# Animating grid lines forming into a big grid

I am trying to animate lines into forming into a big grid something similar to this: https://www.youtube.com/watch?v=LPwP_CPVwqM

How can I achieve this type of animation?

At first I was thinking of making a procedural grid texture where I would have vertical and horizontal lines and somehow keyframe them in a way they would merge and form a grid onto a plane

But I can't figure it out how to do it

I want them to be merge asynchronus, just like in that video, kinda make them form the grid in their own pace.

• Hello and welcome. While files, images, and external videos or links may be helpful additions they should not be the only way to obtain information about your issue. Don't make understanding your question rely on downloading a file, watching a video or visiting an external site. Use the builtin tools to upload images or gifs, along with thoroughly explaining the problem in written form so it can be indexed and searched for thus helping future visitors with similar issues. Nov 5 '21 at 22:48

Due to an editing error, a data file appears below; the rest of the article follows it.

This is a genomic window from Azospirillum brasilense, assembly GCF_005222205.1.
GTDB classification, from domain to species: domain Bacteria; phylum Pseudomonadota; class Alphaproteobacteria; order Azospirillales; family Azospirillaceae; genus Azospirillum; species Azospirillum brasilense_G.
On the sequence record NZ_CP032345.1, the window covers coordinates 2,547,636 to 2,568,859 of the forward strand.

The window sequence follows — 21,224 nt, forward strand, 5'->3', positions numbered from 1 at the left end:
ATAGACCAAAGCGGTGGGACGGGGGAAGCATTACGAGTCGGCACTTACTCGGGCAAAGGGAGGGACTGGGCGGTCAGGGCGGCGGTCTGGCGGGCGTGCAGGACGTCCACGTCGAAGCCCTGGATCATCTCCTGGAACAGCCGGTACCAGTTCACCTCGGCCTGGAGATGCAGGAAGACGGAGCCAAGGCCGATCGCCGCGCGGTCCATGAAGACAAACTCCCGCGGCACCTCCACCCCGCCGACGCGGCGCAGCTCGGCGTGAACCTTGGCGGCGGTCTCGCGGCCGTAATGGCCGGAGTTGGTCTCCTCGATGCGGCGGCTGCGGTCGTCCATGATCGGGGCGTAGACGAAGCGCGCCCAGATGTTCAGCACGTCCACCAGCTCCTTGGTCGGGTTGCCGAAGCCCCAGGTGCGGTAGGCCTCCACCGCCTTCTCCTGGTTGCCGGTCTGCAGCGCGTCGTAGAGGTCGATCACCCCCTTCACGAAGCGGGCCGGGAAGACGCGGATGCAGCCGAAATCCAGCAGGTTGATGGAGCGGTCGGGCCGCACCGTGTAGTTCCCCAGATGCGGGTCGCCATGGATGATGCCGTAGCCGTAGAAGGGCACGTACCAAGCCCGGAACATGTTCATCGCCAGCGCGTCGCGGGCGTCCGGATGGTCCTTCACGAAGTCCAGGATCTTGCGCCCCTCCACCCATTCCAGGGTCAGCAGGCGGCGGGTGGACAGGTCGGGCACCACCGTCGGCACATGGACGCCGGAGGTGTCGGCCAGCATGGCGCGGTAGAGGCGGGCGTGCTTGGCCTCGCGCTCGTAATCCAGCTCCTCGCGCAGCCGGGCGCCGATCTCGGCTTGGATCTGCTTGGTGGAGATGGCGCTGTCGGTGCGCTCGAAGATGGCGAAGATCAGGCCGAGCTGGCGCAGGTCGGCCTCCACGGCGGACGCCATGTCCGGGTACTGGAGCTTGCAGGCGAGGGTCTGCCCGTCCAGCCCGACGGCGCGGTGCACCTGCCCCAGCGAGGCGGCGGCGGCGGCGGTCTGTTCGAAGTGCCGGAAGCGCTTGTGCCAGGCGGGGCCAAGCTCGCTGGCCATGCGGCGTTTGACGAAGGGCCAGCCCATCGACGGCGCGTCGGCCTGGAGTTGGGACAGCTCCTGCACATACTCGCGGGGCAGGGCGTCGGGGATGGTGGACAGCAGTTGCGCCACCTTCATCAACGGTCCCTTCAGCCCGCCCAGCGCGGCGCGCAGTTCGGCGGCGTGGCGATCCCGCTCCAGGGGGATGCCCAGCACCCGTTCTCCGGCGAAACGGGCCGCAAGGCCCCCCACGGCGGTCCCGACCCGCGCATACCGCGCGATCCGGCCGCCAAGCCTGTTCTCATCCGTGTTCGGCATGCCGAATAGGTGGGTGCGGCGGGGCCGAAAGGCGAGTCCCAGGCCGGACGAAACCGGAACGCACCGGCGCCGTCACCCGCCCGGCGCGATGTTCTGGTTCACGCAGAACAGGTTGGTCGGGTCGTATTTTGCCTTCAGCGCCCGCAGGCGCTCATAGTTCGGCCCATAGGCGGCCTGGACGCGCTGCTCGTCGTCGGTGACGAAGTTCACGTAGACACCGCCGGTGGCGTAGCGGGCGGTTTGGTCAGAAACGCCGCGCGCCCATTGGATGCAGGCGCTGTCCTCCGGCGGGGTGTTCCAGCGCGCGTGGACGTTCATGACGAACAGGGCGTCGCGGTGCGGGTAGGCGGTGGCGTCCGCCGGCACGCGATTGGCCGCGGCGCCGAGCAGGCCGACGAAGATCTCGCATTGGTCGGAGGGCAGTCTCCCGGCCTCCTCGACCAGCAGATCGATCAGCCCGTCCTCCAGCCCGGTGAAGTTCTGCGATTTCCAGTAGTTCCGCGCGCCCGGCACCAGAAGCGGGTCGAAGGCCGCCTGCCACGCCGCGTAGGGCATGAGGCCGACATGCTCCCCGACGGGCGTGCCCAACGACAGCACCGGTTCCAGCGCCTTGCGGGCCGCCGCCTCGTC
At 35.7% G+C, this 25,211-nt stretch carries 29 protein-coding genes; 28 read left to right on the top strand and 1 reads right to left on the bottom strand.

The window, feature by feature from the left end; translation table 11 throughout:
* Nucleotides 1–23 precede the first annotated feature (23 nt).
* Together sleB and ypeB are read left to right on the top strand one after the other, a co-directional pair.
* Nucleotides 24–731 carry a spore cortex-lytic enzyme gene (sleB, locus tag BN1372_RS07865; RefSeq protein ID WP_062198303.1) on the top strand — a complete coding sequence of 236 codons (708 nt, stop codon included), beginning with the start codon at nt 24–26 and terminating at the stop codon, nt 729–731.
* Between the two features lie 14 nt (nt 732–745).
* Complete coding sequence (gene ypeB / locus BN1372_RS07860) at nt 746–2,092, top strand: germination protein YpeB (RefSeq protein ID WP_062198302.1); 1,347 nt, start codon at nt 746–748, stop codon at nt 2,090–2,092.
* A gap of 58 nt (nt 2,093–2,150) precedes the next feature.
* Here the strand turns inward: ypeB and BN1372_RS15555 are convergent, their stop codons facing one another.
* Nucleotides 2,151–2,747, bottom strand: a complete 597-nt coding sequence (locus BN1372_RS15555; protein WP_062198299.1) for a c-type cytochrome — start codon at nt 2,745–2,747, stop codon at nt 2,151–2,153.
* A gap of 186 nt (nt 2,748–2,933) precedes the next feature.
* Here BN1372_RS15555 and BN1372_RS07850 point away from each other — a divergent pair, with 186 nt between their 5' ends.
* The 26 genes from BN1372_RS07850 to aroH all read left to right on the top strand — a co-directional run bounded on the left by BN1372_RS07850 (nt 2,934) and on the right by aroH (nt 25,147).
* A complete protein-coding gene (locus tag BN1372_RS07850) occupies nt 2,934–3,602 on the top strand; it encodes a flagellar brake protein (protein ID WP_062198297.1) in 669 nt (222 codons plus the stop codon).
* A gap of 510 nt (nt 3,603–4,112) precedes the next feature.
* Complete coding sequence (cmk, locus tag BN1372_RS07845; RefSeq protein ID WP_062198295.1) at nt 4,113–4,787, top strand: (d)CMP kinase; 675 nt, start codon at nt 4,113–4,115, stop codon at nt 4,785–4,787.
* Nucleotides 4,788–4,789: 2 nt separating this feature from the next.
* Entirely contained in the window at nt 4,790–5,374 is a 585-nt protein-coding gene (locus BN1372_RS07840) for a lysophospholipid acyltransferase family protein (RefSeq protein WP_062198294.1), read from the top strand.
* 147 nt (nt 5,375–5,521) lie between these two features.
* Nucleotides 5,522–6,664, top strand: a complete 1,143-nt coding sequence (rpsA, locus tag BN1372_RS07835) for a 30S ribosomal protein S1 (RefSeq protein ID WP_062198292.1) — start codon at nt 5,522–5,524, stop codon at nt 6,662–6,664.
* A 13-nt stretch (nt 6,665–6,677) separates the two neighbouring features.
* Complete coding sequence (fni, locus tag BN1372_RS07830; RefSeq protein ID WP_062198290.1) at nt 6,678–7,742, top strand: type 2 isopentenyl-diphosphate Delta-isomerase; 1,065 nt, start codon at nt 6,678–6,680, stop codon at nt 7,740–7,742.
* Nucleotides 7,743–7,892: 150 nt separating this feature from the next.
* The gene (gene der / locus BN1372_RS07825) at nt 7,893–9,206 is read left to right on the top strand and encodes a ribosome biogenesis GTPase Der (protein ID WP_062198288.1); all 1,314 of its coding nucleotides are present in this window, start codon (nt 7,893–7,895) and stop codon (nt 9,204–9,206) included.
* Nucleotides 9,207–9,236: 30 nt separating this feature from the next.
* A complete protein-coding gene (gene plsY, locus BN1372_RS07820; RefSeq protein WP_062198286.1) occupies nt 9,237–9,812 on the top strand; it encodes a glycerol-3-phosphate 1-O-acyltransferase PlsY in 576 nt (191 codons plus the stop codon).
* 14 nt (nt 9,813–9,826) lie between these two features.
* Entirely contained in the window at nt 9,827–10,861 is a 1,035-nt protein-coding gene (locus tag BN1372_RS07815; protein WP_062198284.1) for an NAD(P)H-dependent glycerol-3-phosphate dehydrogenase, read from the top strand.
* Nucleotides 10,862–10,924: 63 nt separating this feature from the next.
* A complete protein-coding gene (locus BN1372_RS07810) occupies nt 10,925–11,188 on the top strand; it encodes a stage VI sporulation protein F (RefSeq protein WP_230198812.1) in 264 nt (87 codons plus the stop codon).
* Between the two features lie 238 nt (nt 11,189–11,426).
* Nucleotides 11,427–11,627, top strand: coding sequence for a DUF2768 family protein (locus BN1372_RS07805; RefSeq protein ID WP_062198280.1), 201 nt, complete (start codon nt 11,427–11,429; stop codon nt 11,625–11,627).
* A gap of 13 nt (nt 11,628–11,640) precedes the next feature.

You can use a Grease pencil object, with some "Build" modifiers, each pointing at a different layer of lines, to get variations in time and speed of the build effect.

• Thanks for the help! This is an interesting take, I will try both ways you guys showed me Nov 7 '21 at 20:12

Here is an approach with the shader. It also uses layered images and does basically what you mentioned in the question.

You have an image with lines and a mask that hides a part of the image. The change of the mask's offset creates the animation. At first, the mask hides everything. Then it reveals the lines over time. Some distortion and rotation for the mask are used to create the illusion of the individual speed of the lines.

To make a grid you need at least two layers, one vertical and one horizontal. For the effect like in the video, you need four layers so that the lines interlock. The four layers are rotated by 90°, 180°, and 270°. Please note that group input slots use pi/2 (1.5708) for 90°, pi (3.14159) = 180°, and so on. You can enter pi/2 directly into the input field.

Mapping Group

The first group calculates the mapping vectors for the lines image and the mask. The image is rotated. The procedural mask (a Linear Gradient) needs to be rotated by 90° compared to the lines and is moved by a given offset for the animation.